I have a harder time pegging the 512 and 1024 GB M550s. Both sell for $100 more than their M500 equivalents, and I personally would put that money into another subsystem able to push performance higher. Crucial is aiming a little too high, possibly pushing enthusiasts into the arms of Samsung's 840 EVO. The triple-level cell-based SSD performs somewhere between the M500 and M550, and that's a good place to be.

Almost assuredly, prices on the M550 will drop once the buzz subsides. Today, though, we have to run with the information we have, and I'm not willing to bet on predicting tomorrow's prices. So let's forget about value for a moment. My takeaway is that Micron's M550 remix is a shot across the bow of other solid-state storage vendors vying for enthusiast attention. The last time we saw Crucial get aggressive in the upper echelon was 2010, when it launched the first SATA 6Gb/s drive, its C300. We're happy to see the company doing business in that space again.

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  • ikyung
    Heard rumors of Samsung planning to market the 850 with aggressive pricing this year. Would like to see Crucial and Samsung duke it out in pricing.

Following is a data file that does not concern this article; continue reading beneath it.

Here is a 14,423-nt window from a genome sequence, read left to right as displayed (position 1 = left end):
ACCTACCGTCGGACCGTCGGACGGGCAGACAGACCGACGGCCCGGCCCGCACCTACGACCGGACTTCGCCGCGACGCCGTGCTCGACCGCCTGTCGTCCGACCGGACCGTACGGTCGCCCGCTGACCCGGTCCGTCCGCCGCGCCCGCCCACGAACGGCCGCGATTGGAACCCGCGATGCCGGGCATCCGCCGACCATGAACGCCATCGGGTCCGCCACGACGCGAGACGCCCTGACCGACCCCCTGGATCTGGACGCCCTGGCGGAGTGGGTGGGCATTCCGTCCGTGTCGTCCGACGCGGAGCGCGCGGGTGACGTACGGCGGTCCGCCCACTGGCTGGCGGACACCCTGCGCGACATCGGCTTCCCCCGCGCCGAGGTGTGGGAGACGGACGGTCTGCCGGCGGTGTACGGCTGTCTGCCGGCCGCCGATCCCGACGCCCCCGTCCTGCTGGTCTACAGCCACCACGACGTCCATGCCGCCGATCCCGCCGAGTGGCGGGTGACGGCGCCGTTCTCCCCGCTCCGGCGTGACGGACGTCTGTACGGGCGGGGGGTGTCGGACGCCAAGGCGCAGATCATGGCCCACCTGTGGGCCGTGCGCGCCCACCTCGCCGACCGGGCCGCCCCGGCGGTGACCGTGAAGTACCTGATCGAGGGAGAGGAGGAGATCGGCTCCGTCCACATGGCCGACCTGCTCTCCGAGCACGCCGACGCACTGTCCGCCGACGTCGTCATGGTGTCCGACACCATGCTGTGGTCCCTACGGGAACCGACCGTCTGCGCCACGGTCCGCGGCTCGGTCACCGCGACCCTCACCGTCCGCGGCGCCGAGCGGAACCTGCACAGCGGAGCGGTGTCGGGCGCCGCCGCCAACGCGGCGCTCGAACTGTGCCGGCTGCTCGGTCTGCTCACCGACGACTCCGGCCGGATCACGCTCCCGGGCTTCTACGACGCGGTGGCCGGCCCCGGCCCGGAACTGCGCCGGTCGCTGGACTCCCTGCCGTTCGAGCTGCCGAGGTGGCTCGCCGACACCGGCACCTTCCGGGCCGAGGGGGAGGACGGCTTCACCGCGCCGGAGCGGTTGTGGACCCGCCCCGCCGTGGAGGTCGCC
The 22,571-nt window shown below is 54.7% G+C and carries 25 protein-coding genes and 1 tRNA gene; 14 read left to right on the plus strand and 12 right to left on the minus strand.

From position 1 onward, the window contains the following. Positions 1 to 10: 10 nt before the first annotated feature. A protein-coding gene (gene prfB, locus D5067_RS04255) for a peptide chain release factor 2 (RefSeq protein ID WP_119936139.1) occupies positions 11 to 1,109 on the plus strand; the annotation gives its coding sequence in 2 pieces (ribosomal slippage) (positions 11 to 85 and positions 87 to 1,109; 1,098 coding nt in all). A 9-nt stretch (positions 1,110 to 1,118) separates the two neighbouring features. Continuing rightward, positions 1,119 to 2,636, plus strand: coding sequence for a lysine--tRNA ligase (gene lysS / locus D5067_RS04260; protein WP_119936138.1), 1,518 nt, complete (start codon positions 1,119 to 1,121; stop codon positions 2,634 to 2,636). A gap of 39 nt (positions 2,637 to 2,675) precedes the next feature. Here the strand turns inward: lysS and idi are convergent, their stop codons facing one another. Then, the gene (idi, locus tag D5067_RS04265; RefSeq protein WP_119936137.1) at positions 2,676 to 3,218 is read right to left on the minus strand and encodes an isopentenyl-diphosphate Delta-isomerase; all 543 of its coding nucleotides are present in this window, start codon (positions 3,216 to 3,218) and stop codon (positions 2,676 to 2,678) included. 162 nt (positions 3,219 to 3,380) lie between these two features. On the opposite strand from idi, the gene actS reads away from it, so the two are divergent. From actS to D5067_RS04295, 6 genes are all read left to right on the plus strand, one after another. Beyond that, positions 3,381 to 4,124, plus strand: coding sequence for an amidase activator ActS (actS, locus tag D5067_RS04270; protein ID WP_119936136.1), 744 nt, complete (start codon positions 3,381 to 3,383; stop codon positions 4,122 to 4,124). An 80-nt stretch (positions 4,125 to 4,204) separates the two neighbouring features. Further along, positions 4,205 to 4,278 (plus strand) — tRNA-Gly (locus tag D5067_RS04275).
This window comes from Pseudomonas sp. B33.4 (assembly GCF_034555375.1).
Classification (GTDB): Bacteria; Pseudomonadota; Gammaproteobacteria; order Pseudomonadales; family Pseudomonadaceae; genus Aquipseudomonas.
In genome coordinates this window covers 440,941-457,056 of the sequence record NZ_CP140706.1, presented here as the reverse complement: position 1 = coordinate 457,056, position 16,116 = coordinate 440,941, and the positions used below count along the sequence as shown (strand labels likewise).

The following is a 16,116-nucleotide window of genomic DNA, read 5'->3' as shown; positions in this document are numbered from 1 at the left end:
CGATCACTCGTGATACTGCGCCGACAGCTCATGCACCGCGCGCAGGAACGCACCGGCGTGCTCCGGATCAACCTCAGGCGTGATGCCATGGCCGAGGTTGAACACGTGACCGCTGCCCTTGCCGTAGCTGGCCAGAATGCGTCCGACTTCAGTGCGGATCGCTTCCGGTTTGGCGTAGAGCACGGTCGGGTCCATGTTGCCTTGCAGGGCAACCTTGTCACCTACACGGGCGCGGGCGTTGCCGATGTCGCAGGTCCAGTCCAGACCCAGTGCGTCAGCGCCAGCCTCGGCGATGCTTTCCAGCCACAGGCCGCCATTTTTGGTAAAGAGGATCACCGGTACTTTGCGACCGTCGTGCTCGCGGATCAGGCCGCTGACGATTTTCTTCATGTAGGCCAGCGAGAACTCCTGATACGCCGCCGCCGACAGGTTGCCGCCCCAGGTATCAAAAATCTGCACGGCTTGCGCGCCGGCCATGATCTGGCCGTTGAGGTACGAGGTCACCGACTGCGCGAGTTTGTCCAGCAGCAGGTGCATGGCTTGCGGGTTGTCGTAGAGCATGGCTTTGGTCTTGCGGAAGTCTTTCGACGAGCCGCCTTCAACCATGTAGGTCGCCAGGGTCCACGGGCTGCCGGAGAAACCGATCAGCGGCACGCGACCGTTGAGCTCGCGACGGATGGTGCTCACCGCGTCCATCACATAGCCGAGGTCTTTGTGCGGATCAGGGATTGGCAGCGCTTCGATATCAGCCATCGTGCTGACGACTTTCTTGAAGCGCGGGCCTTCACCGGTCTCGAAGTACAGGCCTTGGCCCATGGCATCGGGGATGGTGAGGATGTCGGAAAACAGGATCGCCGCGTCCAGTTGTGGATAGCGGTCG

• _potts_
    I just splashed $250 (delivered to Oz) on a M500 480GB mSATA, eh, can't complain.
  • cryan
    Heard rumors of Samsung planning to market the 850 with aggressive pricing this year. Would like to see Crucial and Samsung duke it out in pricing.
    They already have IMHO. The Samsung 840 EVO is significantly cheaper than it was at launch. It and the M500 have seemed to move in lockstep. Along the way, we've seen other manufacturers follow suit. Even Intel's 530 series, which has been on the more expensive side of mainstream products has been seen for just $140 for the 240 GB version here in the State.Regards,Christopher Ryan
  • venk90
    INSANELY GOOD DEAL ON AMAZON ! The 512 GB SSD is listed at 169$ incorrectly ! Grab them before they change it. I ordered 20 myself ! Will e-bay all of it or feel bad and return it to Amazon !
  • cryan
    I just splashed $250 (delivered to Oz) on a M500 480GB mSATA, eh, can't complain.
    I hope Crucial continues to sell the M500 right where it is. The deals are just too good, and it'd be truly sad were Crucial/Micron to up the price on us.And they're not slow. I know it seems like they're sub par compared to some of the last few drives we've tested, but the reality is most users are never going to notice the speeds between different SSD models. The only exception is jumping from an older SATA II drive to a modern SATA III SSD. Even then, you'd need solid hardware in the system.Regards,Christopher Ryan
  • Ankursh287
    M500 available at $240 (amazon)..damn good drive for the price, performance difference between M500 , M550 & 840/840 pro won't visible to normal user.
  • Nada190
    When I look at SSD's I want price to performance because I won't even notice a difference.
  • Drejeck